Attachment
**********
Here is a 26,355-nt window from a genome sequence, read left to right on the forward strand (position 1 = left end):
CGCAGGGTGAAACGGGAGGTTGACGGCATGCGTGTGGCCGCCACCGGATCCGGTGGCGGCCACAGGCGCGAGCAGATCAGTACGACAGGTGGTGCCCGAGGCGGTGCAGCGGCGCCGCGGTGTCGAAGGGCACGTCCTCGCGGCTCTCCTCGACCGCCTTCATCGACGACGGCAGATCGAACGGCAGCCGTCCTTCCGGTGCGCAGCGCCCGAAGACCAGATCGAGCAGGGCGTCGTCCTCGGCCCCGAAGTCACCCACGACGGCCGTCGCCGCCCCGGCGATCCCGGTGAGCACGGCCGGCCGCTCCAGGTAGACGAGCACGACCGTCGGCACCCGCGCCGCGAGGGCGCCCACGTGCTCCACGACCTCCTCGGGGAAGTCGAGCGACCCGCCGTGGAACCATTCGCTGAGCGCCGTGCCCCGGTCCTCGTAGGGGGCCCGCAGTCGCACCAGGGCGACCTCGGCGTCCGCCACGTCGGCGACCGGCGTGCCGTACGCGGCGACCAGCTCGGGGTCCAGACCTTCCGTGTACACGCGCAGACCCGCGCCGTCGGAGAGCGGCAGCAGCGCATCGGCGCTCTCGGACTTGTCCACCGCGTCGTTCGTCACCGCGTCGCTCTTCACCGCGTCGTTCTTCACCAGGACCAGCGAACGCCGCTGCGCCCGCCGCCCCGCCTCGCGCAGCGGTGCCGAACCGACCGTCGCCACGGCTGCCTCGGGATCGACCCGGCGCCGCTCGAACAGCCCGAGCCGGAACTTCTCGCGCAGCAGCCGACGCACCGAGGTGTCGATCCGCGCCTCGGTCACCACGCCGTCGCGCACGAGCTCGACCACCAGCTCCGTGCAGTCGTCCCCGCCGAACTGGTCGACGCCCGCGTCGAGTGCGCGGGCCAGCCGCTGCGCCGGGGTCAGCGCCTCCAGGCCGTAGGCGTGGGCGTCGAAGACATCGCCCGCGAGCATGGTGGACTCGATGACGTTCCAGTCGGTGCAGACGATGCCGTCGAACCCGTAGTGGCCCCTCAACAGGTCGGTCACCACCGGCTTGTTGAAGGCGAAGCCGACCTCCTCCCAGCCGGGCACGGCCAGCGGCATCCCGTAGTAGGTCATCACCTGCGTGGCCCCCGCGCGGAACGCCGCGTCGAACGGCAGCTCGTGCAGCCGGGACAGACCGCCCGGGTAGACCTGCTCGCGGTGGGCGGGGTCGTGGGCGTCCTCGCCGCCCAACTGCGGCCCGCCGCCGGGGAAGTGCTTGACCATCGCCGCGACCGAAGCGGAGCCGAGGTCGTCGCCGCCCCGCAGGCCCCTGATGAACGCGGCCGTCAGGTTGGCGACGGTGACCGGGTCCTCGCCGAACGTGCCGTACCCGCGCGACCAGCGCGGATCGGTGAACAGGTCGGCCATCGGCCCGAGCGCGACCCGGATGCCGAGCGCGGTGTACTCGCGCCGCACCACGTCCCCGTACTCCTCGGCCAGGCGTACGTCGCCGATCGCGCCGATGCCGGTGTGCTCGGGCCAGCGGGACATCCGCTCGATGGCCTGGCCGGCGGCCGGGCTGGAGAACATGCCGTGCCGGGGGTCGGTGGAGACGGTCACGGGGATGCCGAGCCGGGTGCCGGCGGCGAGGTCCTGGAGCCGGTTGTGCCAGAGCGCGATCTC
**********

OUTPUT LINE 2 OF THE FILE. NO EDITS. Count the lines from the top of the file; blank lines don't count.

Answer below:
CGCAGGGTGAAACGGGAGGTTGACGGCATGCGTGTGGCCGCCACCGGATCCGGTGGCGGCCACAGGCGCGAGCAGATCAGTACGACAGGTGGTGCCCGAGGCGGTGCAGCGGCGCCGCGGTGTCGAAGGGCACGTCCTCGCGGCTCTCCTCGACCGCCTTCATCGACGACGGCAGATCGAACGGCAGCCGTCCTTCCGGTGCGCAGCGCCCGAAGACCAGATCGAGCAGGGCGTCGTCCTCGGCCCCGAAGTCACCCACGACGGCCGTCGCCGCCCCGGCGATCCCGGTGAGCACGGCCGGCCGCTCCAGGTAGACGAGCACGACCGTCGGCACCCGCGCCGCGAGGGCGCCCACGTGCTCCACGACCTCCTCGGGGAAGTCGAGCGACCCGCCGTGGAACCATTCGCTGAGCGCCGTGCCCCGGTCCTCGTAGGGGGCCCGCAGTCGCACCAGGGCGACCTCGGCGTCCGCCACGTCGGCGACCGGCGTGCCGTACGCGGCGACCAGCTCGGGGTCCAGACCTTCCGTGTACACGCGCAGACCCGCGCCGTCGGAGAGCGGCAGCAGCGCATCGGCGCTCTCGGACTTGTCCACCGCGTCGTTCGTCACCGCGTCGCTCTTCACCGCGTCGTTCTTCACCAGGACCAGCGAACGCCGCTGCGCCCGCCGCCCCGCCTCGCGCAGCGGTGCCGAACCGACCGTCGCCACGGCTGCCTCGGGATCGACCCGGCGCCGCTCGAACAGCCCGAGCCGGAACTTCTCGCGCAGCAGCCGACGCACCGAGGTGTCGATCCGCGCCTCGGTCACCACGCCGTCGCGCACGAGCTCGACCACCAGCTCCGTGCAGTCGTCCCCGCCGAACTGGTCGACGCCCGCGTCGAGTGCGCGGGCCAGCCGCTGCGCCGGGGTCAGCGCCTCCAGGCCGTAGGCGTGGGCGTCGAAGACATCGCCCGCGAGCATGGTGGACTCGATGACGTTCCAGTCGGTGCAGACGATGCCGTCGAACCCGTAGTGGCCCCTCAACAGGTCGGTCACCACCGGCTTGTTGAAGGCGAAGCCGACCTCCTCCCAGCCGGGCACGGCCAGCGGCATCCCGTAGTAGGTCATCACCTGCGTGGCCCCCGCGCGGAACGCCGCGTCGAACGGCAGCTCGTGCAGCCGGGACAGACCGCCCGGGTAGACCTGCTCGCGGTGGGCGGGGTCGTGGGCGTCCTCGCCGCCCAACTGCGGCCCGCCGCCGGGGAAGTGCTTGACCATCGCCGCGACCGAAGCGGAGCCGAGGTCGTCGCCGCCCCGCAGGCCCCTGATGAACGCGGCCGTCAGGTTGGCGACGGTGACCGGGTCCTCGCCGAACGTGCCGTACCCGCGCGACCAGCGCGGATCGGTGAACAGGTCGGCCATCGGCCCGAGCGCGACCCGGATGCCGAGCGCGGTGTACTCGCGCCGCACCACGTCCCCGTACTCCTCGGCCAGGCGTACGTCGCCGATCGCGCCGATGCCGGTGTGCTCGGGCCAGCGGGACATCCGCTCGATGGCCTGGCCGGCGGCCGGGCTGGAGAACATGCCGTGCCGGGGGTCGGTGGAGACGGTCACGGGGATGCCGAGCCGGGTGCCGGCGGCGAGGTCCTGGAGCCGGTTGTGCCAGAGCGCGATCTC